These are questions we shall need to be able to answer if we are to understand the history of South Africa and the present rapidly mounting undeclared war against that country.
The situation in which the people of South Africa find themselves today is in many ways similar to the situation in which the Transvaalers found themselves in the years preceding the Boer War.
Then it was the alleged denial of political rights to the English speaking “uitlanders” which served as ammunition for massive hate propaganda and pressure, and as casus belli. Today it is the grievances of the Blacks which are called on to supply the propaganda ammunition and justify internal revolutionary activity, most of it masterminded and financed from abroad.
In the 1890's, as also today, demands for so-called reforms were of a kind clearly aimed not at reform but at the complete displacement of the country’s existing rulers.
One big difference is that in the 1890’s the Transvaal’s enemy was Britain, whereas today South Africa finds itself apparently in confrontation with the whole world; and another difference is that Afrikaners and English-speakers today find themselves equally endangered.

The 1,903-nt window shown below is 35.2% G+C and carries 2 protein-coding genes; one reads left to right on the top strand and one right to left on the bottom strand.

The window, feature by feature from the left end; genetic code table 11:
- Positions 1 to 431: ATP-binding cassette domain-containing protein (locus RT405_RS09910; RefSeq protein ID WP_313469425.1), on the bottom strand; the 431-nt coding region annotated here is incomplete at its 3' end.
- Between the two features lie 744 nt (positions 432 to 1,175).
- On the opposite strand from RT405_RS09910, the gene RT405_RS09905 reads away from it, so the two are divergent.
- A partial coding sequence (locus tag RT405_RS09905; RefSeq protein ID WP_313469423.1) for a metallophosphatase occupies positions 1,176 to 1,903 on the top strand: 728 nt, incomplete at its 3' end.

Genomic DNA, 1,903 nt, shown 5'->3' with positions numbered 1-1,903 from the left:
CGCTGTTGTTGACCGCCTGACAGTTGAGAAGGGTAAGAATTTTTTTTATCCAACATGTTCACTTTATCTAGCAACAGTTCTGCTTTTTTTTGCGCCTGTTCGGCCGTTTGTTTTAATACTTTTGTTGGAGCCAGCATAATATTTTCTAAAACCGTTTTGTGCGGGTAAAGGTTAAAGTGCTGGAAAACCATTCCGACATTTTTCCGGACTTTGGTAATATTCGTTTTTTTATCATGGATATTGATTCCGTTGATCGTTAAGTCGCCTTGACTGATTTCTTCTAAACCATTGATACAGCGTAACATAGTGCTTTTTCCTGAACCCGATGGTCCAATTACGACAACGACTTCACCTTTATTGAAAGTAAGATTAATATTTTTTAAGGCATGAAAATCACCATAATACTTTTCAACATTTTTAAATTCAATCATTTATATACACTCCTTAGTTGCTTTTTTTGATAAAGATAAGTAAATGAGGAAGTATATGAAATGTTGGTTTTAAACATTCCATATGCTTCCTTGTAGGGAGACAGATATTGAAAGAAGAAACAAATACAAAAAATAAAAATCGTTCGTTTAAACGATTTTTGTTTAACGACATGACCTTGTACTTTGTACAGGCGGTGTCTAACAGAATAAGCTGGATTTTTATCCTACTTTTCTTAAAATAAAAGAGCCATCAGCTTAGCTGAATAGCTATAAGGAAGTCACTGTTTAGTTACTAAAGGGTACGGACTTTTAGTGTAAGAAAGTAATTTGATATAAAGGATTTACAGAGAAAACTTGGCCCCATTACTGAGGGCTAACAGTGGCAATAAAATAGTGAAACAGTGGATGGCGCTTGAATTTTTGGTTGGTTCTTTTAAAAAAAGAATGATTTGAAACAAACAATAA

The maximum deployment of all the forces of parliamentary politics since the end of World War II having failed to dislodge Afrikaner nationalism from its position of power, what we now see is, in effect, a renewal and resumption of the Boer War.
Before we go on to seek a broad explanation of all this, it might be well to examine briefly the allegation that it is the unredressed grievances of the Blacks which lie at the root of all the present troubles and which call for intervention from abroad.
Substantially, the reasons given for the present world condemnation of South Africa are just as spurious as those given by Milner and his associates for hostility towards the Kruger government in the Transvaal.
It is true that there is much discontent among South Africa’s Blacks, as there is discontent everywhere else in the world where Blacks find themselves in a human environment which is not of their own making. There is bitter discontent among Blacks in the United States, in Britain, and elsewhere in the West, exploding from time to time into violence and destruction.7 Black discontent is something for which no remedy can be found even inside the British Labour Party, one of South Africa’s most vehement critics, as Black members continue to defy their leaders and demand “apartheid” in the form of separate branches of their own.
There is Black discontent in South Africa it is true, but evidently even more of it across that country’s borders-for how else has illegal Black immigration become one of South Africa’s major problems?